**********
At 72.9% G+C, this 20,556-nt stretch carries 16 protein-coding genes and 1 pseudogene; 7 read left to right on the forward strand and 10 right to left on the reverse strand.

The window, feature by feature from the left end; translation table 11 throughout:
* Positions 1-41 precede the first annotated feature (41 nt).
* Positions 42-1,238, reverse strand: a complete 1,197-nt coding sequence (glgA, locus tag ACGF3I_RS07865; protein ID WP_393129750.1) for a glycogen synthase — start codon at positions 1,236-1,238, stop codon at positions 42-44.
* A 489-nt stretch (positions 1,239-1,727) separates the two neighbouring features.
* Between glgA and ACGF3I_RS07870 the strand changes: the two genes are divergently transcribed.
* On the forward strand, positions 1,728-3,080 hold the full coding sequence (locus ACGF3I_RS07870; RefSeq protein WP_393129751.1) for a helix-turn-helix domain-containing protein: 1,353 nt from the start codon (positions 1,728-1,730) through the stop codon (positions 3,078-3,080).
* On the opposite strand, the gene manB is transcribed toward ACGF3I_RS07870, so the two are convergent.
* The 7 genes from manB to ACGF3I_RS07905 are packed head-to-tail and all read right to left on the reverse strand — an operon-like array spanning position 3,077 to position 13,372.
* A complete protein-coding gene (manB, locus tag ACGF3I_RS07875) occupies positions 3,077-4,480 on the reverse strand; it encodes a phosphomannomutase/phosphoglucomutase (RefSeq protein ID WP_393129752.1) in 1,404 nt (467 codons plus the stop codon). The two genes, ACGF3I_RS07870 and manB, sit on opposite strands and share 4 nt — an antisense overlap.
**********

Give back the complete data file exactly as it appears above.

At 72.9% G+C, this 20,556-nt stretch carries 16 protein-coding genes and 1 pseudogene; 7 read left to right on the forward strand and 10 right to left on the reverse strand.

The window, feature by feature from the left end; translation table 11 throughout:
* Positions 1-41 precede the first annotated feature (41 nt).
* Positions 42-1,238, reverse strand: a complete 1,197-nt coding sequence (glgA, locus tag ACGF3I_RS07865; protein ID WP_393129750.1) for a glycogen synthase — start codon at positions 1,236-1,238, stop codon at positions 42-44.
* A 489-nt stretch (positions 1,239-1,727) separates the two neighbouring features.
* Between glgA and ACGF3I_RS07870 the strand changes: the two genes are divergently transcribed.
* On the forward strand, positions 1,728-3,080 hold the full coding sequence (locus ACGF3I_RS07870; RefSeq protein WP_393129751.1) for a helix-turn-helix domain-containing protein: 1,353 nt from the start codon (positions 1,728-1,730) through the stop codon (positions 3,078-3,080).
* On the opposite strand, the gene manB is transcribed toward ACGF3I_RS07870, so the two are convergent.
* The 7 genes from manB to ACGF3I_RS07905 are packed head-to-tail and all read right to left on the reverse strand — an operon-like array spanning position 3,077 to position 13,372.
* A complete protein-coding gene (manB, locus tag ACGF3I_RS07875) occupies positions 3,077-4,480 on the reverse strand; it encodes a phosphomannomutase/phosphoglucomutase (RefSeq protein ID WP_393129752.1) in 1,404 nt (467 codons plus the stop codon). The two genes, ACGF3I_RS07870 and manB, sit on opposite strands and share 4 nt — an antisense overlap.